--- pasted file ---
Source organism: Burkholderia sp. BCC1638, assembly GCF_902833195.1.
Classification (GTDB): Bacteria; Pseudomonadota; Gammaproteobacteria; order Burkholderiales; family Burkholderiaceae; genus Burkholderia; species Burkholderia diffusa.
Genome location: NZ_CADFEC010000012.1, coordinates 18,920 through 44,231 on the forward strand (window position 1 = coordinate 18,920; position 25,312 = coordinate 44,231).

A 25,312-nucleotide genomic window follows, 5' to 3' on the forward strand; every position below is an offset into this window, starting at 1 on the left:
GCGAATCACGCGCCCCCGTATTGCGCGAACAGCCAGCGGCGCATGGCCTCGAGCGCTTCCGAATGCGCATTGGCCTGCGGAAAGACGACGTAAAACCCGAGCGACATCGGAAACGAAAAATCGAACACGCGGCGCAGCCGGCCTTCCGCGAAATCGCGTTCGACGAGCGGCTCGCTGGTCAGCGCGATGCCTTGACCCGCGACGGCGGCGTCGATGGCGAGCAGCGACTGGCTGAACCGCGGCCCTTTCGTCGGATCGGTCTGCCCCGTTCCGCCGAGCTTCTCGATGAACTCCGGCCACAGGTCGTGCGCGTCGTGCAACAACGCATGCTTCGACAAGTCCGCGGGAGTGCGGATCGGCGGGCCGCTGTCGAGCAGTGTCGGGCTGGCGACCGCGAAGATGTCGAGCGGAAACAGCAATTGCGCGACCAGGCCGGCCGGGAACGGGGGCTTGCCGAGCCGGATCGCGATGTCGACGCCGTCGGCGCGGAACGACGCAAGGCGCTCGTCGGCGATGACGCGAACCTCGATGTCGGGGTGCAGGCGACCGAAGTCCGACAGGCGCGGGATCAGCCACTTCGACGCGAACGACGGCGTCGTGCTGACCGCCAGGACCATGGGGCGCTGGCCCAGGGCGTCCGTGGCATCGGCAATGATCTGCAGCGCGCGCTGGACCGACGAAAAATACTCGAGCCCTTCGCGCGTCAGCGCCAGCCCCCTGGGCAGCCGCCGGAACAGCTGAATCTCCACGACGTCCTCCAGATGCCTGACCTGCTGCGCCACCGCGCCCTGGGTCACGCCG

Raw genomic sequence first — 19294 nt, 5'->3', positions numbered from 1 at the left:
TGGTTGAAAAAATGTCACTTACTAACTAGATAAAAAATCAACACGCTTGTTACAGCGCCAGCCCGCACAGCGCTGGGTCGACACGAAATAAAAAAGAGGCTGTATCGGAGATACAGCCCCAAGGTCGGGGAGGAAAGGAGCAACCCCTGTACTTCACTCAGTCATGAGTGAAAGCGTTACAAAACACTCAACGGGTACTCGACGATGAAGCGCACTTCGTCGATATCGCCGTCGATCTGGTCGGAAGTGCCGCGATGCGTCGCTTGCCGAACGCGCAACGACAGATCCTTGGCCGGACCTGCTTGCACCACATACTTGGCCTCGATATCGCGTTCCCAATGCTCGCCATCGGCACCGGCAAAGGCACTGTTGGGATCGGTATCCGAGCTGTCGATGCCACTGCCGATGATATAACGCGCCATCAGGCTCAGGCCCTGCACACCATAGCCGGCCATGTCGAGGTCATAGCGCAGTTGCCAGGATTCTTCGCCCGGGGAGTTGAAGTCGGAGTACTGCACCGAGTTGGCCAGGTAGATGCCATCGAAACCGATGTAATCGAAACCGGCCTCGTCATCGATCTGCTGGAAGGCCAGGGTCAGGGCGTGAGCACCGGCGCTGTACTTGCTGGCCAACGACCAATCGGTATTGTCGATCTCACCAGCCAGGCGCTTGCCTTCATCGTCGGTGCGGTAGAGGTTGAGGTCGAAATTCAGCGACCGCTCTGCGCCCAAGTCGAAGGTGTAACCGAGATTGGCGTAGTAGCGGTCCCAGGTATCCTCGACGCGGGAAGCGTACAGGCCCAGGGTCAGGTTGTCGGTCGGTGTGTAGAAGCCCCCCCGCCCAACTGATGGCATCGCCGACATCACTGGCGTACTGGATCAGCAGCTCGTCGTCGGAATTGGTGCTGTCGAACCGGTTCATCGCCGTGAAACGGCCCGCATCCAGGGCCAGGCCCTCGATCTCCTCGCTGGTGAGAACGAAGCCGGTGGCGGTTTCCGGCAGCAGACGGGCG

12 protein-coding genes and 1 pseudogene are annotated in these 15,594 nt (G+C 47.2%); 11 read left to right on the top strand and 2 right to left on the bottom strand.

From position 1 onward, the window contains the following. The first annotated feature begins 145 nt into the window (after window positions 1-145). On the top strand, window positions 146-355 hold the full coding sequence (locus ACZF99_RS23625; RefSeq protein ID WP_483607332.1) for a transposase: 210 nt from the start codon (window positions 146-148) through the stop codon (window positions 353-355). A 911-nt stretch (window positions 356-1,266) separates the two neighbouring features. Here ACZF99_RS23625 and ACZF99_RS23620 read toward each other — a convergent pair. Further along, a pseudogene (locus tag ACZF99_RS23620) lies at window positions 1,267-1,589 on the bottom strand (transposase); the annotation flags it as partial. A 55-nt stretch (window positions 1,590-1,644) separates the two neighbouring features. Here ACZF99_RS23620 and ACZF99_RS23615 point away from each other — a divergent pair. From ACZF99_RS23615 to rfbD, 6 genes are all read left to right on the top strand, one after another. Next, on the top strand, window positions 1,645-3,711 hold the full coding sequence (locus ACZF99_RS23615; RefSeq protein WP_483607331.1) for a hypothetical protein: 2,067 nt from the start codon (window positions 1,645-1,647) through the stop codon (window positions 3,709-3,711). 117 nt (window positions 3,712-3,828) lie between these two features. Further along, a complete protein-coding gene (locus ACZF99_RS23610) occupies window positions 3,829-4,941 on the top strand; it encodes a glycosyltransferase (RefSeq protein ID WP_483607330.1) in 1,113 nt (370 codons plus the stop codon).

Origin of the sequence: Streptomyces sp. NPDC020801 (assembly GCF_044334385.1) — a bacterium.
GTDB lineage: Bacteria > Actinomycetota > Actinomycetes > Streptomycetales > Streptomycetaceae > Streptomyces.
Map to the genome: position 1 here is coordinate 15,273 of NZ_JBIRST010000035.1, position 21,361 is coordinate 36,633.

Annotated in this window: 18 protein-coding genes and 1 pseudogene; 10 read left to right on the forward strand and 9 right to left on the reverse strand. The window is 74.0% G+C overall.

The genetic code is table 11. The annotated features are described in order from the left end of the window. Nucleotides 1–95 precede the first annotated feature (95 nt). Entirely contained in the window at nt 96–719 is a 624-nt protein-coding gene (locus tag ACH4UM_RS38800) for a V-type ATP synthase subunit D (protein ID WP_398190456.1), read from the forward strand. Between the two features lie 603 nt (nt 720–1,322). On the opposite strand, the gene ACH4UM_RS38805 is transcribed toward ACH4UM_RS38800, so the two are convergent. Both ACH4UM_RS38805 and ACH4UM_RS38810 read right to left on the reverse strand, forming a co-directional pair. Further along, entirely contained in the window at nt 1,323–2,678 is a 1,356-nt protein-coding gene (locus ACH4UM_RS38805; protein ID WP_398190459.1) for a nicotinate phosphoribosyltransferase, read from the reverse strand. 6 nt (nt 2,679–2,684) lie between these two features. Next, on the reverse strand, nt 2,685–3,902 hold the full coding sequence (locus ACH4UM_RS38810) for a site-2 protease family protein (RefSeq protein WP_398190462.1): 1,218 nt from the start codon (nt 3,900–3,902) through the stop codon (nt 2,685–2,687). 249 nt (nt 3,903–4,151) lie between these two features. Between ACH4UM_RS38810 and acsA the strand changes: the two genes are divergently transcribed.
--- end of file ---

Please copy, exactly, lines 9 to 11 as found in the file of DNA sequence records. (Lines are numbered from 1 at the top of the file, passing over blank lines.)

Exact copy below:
From position 1 onward, the window contains the following. The first annotated feature begins 145 nt into the window (after window positions 1-145). On the top strand, window positions 146-355 hold the full coding sequence (locus ACZF99_RS23625; RefSeq protein ID WP_483607332.1) for a transposase: 210 nt from the start codon (window positions 146-148) through the stop codon (window positions 353-355). A 911-nt stretch (window positions 356-1,266) separates the two neighbouring features. Here ACZF99_RS23625 and ACZF99_RS23620 read toward each other — a convergent pair. Further along, a pseudogene (locus tag ACZF99_RS23620) lies at window positions 1,267-1,589 on the bottom strand (transposase); the annotation flags it as partial. A 55-nt stretch (window positions 1,590-1,644) separates the two neighbouring features. Here ACZF99_RS23620 and ACZF99_RS23615 point away from each other — a divergent pair. From ACZF99_RS23615 to rfbD, 6 genes are all read left to right on the top strand, one after another. Next, on the top strand, window positions 1,645-3,711 hold the full coding sequence (locus ACZF99_RS23615; RefSeq protein WP_483607331.1) for a hypothetical protein: 2,067 nt from the start codon (window positions 1,645-1,647) through the stop codon (window positions 3,709-3,711). 117 nt (window positions 3,712-3,828) lie between these two features. Further along, a complete protein-coding gene (locus ACZF99_RS23610) occupies window positions 3,829-4,941 on the top strand; it encodes a glycosyltransferase (RefSeq protein ID WP_483607330.1) in 1,113 nt (370 codons plus the stop codon).

Origin of the sequence: Streptomyces sp. NPDC020801 (assembly GCF_044334385.1) — a bacterium.
GTDB lineage: Bacteria > Actinomycetota > Actinomycetes > Streptomycetales > Streptomycetaceae > Streptomyces.